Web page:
will be guests of the Baptist Guild
this evening. The Lutheran students
will meet at the Parish Hall of the
Zion Lutheran Church on Washing-
ton Street at 6 o'clock and will go
in a group to the Baptist Guild on
Huron Street.
The dinner will be promptly served
at 6:30 o'clock.
Reformed Students: Services will
be held at the League Chapel, 9:30
a. m. The Rev. E. H. Tanis of Grand
Rapids will be the speaker. Everyone
Unitarian Church: Morning service
at 11:00 o'clock. Rev. H. P. Marley
will consider the mental hygiene of
the individual in his topic, "Lessen-
ing the Inner Strain." Liberal Stu-
dents' Union discussion at 7:30
Scalp and Blade: All members are
urged to be present at the Union at
five o'clock. Elections for the coming
year will be held.
Coming Events
German Department: The regular
monthly meeting of the German de-
partment will be held tomorrow at
4:15 in Room 201 U. H.
Vocational Series - Students of the
College of Literature, Science and the
Arts: A meeting will be held on Tues-
day, May 14, at 4:15 p.m. in Room
1025 Angell Hall for students in the
College of Literature, Science, and the
Arts and others interested in gradu-
ate studies. The rmeeting will be ad-
dressed by Dean C. S. Yoakum of
the Graduate School.
The final meeting in the vocation-
al series, to be addressed by Miss Mar-
ian Durell, director of nursing, will
be held on May 16.
Political Science Concentrates:
There will be a meeting sof all con-
centrates in Political Science in the
League, Tuesday evening, May 14, at
7:30. The topic for discussion will be
the vocational possibilities in the
Mathematical Club. Thea regular
meeting of the Mathematical Club

tique and modern furniture, pic-
tures, new domestic rugs, table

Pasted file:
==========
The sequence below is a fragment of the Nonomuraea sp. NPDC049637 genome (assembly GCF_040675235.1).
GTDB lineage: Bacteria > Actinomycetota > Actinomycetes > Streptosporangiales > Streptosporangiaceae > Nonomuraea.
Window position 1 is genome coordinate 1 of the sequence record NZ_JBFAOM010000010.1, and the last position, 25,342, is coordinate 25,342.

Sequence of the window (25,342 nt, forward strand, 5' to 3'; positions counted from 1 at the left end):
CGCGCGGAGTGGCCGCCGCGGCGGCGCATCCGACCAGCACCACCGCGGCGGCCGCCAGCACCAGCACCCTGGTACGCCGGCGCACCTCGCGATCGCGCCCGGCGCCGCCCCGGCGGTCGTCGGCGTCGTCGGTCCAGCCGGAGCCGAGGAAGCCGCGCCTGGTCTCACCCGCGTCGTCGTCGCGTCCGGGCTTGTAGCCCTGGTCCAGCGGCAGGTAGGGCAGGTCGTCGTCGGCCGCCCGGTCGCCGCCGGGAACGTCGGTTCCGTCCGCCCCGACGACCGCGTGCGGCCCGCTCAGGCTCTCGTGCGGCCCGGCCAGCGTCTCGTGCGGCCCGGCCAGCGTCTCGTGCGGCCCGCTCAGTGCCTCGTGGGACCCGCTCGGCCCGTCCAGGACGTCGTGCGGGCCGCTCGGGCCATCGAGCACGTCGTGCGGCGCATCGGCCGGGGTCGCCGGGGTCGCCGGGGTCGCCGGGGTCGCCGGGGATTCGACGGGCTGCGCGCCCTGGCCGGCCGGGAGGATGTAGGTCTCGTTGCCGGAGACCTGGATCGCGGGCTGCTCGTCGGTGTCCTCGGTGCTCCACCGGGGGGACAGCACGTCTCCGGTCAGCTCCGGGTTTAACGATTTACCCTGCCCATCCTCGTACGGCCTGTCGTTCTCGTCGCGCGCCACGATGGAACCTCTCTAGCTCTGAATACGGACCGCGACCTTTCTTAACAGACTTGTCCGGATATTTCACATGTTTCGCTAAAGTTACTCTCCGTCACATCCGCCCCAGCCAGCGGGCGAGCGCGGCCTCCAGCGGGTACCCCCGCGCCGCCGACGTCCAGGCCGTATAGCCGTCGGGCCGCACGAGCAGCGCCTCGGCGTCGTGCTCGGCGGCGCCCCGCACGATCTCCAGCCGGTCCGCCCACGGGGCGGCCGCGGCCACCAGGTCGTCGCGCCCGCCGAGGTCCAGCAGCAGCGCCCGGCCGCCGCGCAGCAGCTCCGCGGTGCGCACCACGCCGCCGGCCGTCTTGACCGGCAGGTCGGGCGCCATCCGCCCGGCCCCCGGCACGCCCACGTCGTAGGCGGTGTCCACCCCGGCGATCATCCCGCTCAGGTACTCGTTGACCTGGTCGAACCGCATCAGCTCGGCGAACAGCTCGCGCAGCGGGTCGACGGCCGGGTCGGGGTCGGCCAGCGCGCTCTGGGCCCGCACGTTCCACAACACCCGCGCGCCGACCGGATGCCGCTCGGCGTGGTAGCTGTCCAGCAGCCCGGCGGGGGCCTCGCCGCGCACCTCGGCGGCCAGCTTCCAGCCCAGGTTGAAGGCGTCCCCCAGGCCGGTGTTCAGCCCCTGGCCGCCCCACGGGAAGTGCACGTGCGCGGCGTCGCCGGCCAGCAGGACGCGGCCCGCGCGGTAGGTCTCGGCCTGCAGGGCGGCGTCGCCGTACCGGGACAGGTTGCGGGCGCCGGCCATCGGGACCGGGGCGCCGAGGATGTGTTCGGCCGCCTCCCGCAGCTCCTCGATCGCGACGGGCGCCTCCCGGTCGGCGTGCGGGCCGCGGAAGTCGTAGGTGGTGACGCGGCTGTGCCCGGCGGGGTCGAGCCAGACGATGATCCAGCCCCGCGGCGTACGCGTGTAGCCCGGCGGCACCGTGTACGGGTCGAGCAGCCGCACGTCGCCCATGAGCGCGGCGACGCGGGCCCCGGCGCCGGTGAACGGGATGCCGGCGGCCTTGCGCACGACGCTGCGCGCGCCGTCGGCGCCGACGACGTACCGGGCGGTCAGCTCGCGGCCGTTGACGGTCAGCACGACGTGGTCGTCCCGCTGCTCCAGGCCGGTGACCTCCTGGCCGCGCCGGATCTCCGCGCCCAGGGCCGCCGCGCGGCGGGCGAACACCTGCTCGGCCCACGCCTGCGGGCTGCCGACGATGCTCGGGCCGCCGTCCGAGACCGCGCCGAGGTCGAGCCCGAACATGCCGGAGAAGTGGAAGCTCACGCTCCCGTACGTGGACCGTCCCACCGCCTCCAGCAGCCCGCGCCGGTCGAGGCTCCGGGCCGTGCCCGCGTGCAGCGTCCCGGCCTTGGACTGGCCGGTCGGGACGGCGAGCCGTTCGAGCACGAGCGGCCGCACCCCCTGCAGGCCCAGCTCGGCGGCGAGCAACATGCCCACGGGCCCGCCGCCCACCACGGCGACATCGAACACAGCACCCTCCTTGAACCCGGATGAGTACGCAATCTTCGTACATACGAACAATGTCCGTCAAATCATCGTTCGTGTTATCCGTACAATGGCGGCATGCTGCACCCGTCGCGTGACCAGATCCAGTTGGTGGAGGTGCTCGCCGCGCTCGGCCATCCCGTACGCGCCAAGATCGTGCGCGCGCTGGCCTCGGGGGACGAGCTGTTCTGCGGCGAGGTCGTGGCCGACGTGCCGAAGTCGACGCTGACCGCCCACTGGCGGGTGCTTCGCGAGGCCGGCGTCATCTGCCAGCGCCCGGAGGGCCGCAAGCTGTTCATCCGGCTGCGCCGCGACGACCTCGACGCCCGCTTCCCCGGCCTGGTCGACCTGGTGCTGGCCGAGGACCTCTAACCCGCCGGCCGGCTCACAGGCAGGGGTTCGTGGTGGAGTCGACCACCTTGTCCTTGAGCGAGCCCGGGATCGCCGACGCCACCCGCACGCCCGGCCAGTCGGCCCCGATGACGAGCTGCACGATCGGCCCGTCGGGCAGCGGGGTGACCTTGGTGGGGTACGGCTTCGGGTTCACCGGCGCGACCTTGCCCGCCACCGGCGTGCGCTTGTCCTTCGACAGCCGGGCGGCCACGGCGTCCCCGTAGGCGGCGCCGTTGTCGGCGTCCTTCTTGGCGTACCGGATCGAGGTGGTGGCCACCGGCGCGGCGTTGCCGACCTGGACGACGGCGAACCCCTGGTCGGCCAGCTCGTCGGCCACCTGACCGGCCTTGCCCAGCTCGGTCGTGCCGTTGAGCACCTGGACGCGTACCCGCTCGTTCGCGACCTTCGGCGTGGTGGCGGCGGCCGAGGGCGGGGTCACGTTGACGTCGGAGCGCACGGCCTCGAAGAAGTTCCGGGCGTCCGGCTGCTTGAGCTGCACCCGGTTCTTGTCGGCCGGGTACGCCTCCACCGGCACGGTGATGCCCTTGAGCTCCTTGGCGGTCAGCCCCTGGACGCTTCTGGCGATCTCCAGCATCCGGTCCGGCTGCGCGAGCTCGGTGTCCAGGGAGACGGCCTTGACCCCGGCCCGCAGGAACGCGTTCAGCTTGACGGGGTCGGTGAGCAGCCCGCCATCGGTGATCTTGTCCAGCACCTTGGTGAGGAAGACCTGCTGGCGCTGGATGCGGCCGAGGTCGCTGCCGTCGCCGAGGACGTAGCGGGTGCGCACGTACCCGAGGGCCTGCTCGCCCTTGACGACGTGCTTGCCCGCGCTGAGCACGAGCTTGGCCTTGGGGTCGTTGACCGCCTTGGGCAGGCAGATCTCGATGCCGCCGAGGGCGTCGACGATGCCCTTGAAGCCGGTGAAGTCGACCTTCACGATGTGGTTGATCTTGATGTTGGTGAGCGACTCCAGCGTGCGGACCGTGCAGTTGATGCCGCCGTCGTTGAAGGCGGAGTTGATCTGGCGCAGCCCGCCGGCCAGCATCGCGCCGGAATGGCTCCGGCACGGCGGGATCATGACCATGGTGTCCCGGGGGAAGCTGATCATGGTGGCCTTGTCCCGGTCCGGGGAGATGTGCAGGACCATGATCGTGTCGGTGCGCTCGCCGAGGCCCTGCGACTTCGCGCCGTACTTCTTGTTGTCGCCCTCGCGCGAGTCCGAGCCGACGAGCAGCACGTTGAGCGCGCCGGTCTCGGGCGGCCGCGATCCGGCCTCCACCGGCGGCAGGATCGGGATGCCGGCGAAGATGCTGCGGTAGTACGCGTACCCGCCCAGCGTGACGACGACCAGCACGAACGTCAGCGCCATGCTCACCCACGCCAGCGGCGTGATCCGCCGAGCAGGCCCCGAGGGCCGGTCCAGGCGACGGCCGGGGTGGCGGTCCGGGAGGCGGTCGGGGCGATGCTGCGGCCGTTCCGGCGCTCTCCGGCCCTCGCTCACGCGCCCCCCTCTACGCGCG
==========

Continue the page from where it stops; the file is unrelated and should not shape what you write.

linen, bedding, chair cushions,
crapes, ice box, practically new
modern "apartment" gas stove,
small antiques and many articles
suitable for gifts. Hours 10 a. m.
to 4:30; 7:30 to 10:30 p.m. 818
Lincoln Ave. Phone 2-2720. 217
FOR SALE: Must dispose of 2 season
tickets for May Festival. Good
second balcony seats. Reasonable.
Apply Box 44, Michigan Daily.
BER : FOR SALE: Master's cap,
gown, and hood for sale. Michigan
colors. Perfect condition. Phone
4534. 199
FOR SALE: White bookshelves; 150
feet shelf space in three sections.
About 6 feet high; 7, 8, and 9 feet
wide. Also electric stove. J. M.
O'Neill, 1808 Hermitage. Phone
2-2893. 222-
2 MAY FESTIVAL tickets on main
floor, $3.00 each, Ph. 8310 Under-
wood. 221
PERSONAL laundry service. We take
individual interest in the laundry
problems of our customers. Girls'
silks, wools, and fine fabrics guar-
anteed. Men's shirts our specialty.
Call for and deliver. Phone 5594.
611 E. Hoover. 2x
STUDENT Hand Laundry. Prices rea-
sonable. Free delivery, Phone 3006.
LAUNDRY 2-1044. Sox darned.
Careful work at low price. 4x

-Associated Press Photo.
A demand for impeachmenit of
Judge Samuel Alschuler (above) of
the United States circut court of
appeals at Chicago was made by Rep.
Everett Dirksen (Rep., Ill.), who ac-
cused the jurist of influencing a cir-
cuit court decision in a patent in-
fringement case in favor of the de-
will be held on Tuesday, May 14, 8:00
p. i., 3201A.H. The following pa-
pers will be given : Wayne Dancer,
"Symmetrical Cut Sets;" Herbert E.
Vaughan, "Local Betti Numbers;" and
Ching Lai Shen, "Theory of Inverse
Acolytes meeting on Monday, May
13, 7:30 p.m., Room 202 S.W. Dr.
R. Hoekstra will read a paper on "The
Ethics of Moritz Schlick."
Adelphi House of Representatives
will hold its annual banquet at the
Union on Tuesday at 6 o'clock. Profes-
sor J. A. C. Hildner, of the German
Department, will speak. All members
and former members of Adelphi are
invited to attend. Reservations may